David has not only achieved prominence in the Washington D.C. architectural world; he has also impacted historic preservation in West Virginia. Since he has made his home in Shepherdstown, West Virginia has benefited greatly from his residency. The infamous Marion County Courthouse in Fairmont and the historic Jefferson County Courthouse are well-known projects of his. Many may remember David’s influence on one of his favorite projects, the Metropolitan Theatre in downtown Morgantown.
David has also been involved in many nonprofit and community development organizations. He has been a friend of Preservation Alliance of WV since the late 1990s. He has also been a member of Historic Shepherdstown, where he served as the President from 2004-2006, as well as the Shepherdstown Planning Commission, Association for Preservation Technology International, the International Committee on Monuments and Sites, the Columbia Historic Society, and the Metropolitan Club of Washington D.C. David has reached exemplary status in the field of historic preservation.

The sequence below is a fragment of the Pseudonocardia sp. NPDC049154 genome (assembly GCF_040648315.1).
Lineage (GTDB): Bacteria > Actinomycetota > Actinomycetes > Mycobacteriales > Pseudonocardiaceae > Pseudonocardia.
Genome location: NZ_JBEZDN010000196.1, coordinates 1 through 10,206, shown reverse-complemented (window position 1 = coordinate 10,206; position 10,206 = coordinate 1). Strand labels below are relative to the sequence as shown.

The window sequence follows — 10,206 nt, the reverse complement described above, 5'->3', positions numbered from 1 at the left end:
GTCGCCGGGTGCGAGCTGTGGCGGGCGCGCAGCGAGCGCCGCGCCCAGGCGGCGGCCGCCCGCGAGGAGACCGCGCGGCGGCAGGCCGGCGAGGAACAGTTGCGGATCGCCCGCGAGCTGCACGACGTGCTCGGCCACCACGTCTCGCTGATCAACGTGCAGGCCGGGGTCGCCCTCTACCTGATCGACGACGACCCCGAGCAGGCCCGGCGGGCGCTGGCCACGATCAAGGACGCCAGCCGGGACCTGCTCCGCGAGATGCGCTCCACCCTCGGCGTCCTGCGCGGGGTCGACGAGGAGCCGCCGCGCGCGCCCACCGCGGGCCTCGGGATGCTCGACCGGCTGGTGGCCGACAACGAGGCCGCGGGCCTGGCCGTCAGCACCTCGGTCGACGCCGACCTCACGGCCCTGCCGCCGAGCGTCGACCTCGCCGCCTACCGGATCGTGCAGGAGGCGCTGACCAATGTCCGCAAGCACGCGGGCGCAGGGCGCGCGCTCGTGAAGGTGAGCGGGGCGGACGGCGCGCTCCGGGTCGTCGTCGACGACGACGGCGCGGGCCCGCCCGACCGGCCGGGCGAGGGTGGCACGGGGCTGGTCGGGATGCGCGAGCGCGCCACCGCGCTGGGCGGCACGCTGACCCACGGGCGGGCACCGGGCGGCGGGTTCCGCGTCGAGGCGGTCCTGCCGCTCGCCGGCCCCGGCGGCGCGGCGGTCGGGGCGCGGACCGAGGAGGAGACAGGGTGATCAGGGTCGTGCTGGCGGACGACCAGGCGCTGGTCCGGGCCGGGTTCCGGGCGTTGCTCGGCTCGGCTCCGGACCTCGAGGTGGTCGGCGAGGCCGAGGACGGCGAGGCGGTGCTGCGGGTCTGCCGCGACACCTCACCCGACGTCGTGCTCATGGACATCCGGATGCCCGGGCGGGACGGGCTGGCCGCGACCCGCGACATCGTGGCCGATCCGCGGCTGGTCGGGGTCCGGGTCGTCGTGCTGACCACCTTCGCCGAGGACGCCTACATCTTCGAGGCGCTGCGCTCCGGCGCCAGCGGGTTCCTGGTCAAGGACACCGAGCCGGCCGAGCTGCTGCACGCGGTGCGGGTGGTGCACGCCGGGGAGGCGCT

The Arsenal Square site is historically significant as the storage facility for arms produced at the Federal Armory at Harpers Ferry begun during the last decade of the eighteenth century. The Arsenal was also the target of John Brown’s infamous raid in 1859 and is the current, although not original, location for the Armory Engine House; renamed “John Brown’s Fort” after Brown was captured there during the raid.
Arsenal Square is the location of the earliest NPS archeology in Harpers Ferry, starting in the late 1950s. A significant archeology collection from this early excavation is managed by the park’s museum staff. The site is also managed as a cultural landscape. An interdisciplinary approach has enabled the NPS to protect and preserve the archeology site, interpret the major structures from the Armory period, and provide access for park visitors. The site is far from static and has undergone a number of changes through the years. The decision-making process for the development of the site will be discussed and a question and answer session will be included.
Register for the PAWV conference today.
Early bird rates end September 14th.